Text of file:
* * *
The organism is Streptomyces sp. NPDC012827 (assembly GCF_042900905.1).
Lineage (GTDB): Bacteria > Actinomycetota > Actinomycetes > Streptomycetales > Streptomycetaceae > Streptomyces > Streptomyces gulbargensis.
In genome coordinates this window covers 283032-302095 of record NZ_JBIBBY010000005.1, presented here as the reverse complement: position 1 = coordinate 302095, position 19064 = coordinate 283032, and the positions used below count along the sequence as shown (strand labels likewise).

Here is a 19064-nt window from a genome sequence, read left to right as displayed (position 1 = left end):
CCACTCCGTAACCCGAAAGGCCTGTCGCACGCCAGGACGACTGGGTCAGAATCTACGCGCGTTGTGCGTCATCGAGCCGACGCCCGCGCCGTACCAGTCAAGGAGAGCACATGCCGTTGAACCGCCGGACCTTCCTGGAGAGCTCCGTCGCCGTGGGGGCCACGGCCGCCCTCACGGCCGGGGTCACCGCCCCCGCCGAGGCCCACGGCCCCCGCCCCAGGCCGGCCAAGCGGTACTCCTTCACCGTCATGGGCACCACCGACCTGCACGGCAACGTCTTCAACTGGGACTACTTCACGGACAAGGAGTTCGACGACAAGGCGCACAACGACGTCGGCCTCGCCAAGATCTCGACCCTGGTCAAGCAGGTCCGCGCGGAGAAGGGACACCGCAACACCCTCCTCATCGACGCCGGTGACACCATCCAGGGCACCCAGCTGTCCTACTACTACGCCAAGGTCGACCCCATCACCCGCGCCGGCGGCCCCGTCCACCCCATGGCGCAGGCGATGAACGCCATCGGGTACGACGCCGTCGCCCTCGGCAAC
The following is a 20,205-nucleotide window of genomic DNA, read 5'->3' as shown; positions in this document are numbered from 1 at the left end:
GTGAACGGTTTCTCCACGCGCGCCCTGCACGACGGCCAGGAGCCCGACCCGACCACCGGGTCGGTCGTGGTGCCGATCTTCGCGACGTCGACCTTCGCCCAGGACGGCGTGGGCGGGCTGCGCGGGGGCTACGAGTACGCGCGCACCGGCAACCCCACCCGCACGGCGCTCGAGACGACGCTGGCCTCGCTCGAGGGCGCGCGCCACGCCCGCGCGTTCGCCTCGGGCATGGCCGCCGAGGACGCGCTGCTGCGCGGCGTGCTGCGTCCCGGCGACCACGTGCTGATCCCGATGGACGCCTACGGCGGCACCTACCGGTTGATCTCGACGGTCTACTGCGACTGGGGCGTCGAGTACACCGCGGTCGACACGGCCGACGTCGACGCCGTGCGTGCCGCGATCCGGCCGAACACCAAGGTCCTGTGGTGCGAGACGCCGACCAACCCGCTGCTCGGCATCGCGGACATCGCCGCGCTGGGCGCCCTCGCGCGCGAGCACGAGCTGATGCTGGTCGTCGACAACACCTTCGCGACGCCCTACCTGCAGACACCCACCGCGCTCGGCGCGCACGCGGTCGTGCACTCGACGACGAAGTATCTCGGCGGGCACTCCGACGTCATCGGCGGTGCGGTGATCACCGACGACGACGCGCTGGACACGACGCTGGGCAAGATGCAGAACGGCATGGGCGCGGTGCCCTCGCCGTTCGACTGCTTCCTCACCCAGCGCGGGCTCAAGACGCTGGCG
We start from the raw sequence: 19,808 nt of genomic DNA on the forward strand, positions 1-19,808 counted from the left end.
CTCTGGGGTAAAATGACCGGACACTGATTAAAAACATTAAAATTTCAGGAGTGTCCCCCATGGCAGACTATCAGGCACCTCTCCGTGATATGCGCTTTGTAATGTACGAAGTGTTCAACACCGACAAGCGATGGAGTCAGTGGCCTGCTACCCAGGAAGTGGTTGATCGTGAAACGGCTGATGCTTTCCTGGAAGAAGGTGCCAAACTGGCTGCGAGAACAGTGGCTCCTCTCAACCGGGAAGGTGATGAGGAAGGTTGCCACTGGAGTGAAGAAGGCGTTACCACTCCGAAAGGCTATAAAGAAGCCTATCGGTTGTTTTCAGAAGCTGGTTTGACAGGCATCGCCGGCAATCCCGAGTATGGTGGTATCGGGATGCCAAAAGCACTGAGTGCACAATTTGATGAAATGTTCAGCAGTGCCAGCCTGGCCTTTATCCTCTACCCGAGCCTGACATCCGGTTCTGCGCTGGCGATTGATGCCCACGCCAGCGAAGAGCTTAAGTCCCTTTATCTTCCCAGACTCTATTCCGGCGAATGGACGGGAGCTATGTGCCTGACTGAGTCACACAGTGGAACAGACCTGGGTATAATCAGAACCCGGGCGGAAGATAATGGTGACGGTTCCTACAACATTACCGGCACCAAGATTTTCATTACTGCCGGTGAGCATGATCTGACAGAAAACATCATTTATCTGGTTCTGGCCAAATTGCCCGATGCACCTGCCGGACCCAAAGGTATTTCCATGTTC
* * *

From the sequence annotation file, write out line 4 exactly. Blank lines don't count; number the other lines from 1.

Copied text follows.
Here is a 19064-nt window from a genome sequence, read left to right as displayed (position 1 = left end):